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Farm Glance: Mandala Farm

August 12, 2010

After cycling 125km from  Campobello Island, New Brunswick, to Gouldsboro, Maine,  we were happy to land in a familiar landscape. Having spent four years living and studying at The College of the Atlantic (COA) in nearby Bar Harbor, Alex and I were looking forward to finally visit fellow COA alumns Genio Bertin and Sarah Faull’s Mandala Farm. We  had enjoyed the food they produced (nothing like Mandala Farm bacon and eggs to fuel you through college!) and heard lots about them through friends who had apprenticed at the farm.

One of Mandala Farm's 15 norwegian fjord horses

Sarah and Genio started working with norwegian fjord horses a few years after graduating from college. Their work with the horses evolved into a passion for both the animals and the farming lifestyle, which led them to purchase the 120 acres property they currently farm. After approximately 10 years and a tremendous amount of work on their part, Mandala farm is a highly diverse operation. The activities taking place on site include:

  • 15 norwegian fjord horses used for field work and sold for breeding;
  • 5 acres of flower and vegetable production managed by Phenix (whose last name we missed, apologies);
  • 10 small A-frames keep chickens and turkeys slaughtered and processed on-site (for more on the challenges of bringing meat from pasture to the consumer, see this post on the David Bunnett Family Farm);
  • Approximately 100 laying hens supply eggs;
  • 1 dairy cow provides milk for the on-site store;
  • Several cashmere goats  provide wool and a few miniature goats are pets;
  • A few sheep contribute  wool used mostly for domestic purposes; and,
  • About 10 pigs are raised for meat and piglet sales .

Genio and Sarah built their own on-site poultry processing facility, for which they are licensed to slaughter up to 20,000 birds per year. These days , slaughtering facilities are declining in numbers; we consider Genio and Sarah's initiative to be an important, admirable and visionary accomplishment . In the pictures above you can see the outdoor space where the birds are slaughtered and plucked. They are then passed through the window to be further processed in the indoor space.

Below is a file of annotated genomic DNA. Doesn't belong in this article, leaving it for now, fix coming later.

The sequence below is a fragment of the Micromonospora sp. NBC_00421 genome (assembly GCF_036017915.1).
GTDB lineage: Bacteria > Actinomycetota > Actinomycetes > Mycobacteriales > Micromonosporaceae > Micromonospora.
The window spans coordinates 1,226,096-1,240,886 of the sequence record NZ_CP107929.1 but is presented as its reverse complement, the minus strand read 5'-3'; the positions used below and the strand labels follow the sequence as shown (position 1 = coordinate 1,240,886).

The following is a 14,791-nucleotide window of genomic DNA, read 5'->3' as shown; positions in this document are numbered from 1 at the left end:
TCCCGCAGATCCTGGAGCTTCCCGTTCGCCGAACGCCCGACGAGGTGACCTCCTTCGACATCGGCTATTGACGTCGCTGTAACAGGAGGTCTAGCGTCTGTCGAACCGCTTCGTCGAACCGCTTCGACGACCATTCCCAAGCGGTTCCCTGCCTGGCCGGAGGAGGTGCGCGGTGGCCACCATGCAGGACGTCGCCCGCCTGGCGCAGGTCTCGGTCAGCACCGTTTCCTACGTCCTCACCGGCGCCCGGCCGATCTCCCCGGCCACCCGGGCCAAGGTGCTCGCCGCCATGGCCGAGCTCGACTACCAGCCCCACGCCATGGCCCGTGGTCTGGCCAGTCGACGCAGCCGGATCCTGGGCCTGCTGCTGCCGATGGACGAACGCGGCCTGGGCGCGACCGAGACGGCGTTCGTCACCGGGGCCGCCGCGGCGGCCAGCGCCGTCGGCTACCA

Situated less than an hour’s  drive from beautiful Mount Desert Island, a popular touristic destination with a large summer community, Mandala Farm  is next door to a thriving regional market: restaurants, CSA’s, on-site farm store are all part of the farm’s marketing strategy.

Cashmere goats on the left, wool sheep on the right

A table with two holes hold the Dynamic Salad Spinners in place. See our previous Farm Glance on Juniper Farm for another way to stabilize this salad spinner.

MANDALA FARM AND THE NORWEGIAN DRAFT HORSE
Apprentices Matt, Suzy and Ally came to Mandala Farm partly to learn to work with the horses. Their training is bearing fruit; the skills they have acquired and the impressive level of comfort and confidence they display with the animals reflect the seriousness and dedication with which they are approaching their apprenticeship.  And from what we have observed so far on this trip, they are not alone in their interest in draft horses. Especially vibrant amongst new farmers, a movement to revive agricultural trades and traditions seems to be spreading, with draft horses riding the wave.

Childhood dream of having a pony aside, we ourselves have a rather romantic idea of replacing a tractor with a draft horse. Indeed, when we think draft horse, we envision less soil compaction,  we are attracted to the possibility of growing the required ”fuel”-hay- on site (instead of having to purchase and depend on a non-renewable resource), and we sure like the idea of a horse providing both labor and manure.

At work in the field

But this is a rather mechanistic and limited view of the draft horse. Mandala Farm is an excellent example of how working with horses is an art that goes beyond notions of profitability, cost-effectiveness and environmental stewardship.  For Genio and Sarah, working with draft horses makes sense primarily because they enjoy the animals: they estimate spending 75% of their time caring for the animals and 25% using them for field work. Their advice for new farmers was clear; unless you are excited about the animal itself, invest in a 1940’s tractor. But if you find yourself collecting The Draft Horse Connection, or that the pile of draft horse implements sitting in your backyard just keeps growing, then go for it, for there is much value in reviving and preserving both the trade and the draft horse breeds.

The 15 horses at Mandala Farm were gentle and incredibly agile-a testimony to the knowledge and hard work of Sarah and Genio and to a caring team of workers and apprentices.  In the end, Mandala Farm provided us with both a valuable reality check and a hefty dose of inspiration. Their accomplishments, including and going beyond their work with the norwegian fjord horse, are unique and will continue to draw both aspiring and seasoned farmers.

Post by Virginie

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